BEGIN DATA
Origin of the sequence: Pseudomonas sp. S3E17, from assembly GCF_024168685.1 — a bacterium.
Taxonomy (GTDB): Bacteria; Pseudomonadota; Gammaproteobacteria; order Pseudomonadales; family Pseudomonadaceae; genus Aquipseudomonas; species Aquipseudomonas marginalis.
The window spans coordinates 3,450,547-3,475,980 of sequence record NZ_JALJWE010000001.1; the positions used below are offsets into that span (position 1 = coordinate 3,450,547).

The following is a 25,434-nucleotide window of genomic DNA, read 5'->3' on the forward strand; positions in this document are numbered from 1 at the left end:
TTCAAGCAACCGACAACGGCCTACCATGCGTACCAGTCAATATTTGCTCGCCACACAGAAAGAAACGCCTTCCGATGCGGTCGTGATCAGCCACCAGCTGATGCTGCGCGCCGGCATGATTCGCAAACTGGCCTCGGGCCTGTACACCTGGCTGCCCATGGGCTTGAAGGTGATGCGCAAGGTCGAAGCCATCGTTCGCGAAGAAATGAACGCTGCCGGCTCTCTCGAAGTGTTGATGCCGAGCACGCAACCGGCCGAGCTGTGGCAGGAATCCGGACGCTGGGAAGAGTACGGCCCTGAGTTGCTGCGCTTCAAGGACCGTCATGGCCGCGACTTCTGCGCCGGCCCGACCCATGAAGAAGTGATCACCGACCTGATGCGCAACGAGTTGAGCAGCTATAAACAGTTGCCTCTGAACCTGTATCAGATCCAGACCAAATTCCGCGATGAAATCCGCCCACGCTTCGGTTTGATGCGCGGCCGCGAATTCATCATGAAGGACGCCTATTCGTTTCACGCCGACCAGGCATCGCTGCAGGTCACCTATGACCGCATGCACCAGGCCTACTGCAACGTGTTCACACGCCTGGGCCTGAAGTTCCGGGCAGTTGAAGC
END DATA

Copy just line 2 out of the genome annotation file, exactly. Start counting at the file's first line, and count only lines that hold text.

Taxonomy (GTDB): Bacteria; Pseudomonadota; Gammaproteobacteria; order Pseudomonadales; family Pseudomonadaceae; genus Aquipseudomonas; species Aquipseudomonas marginalis.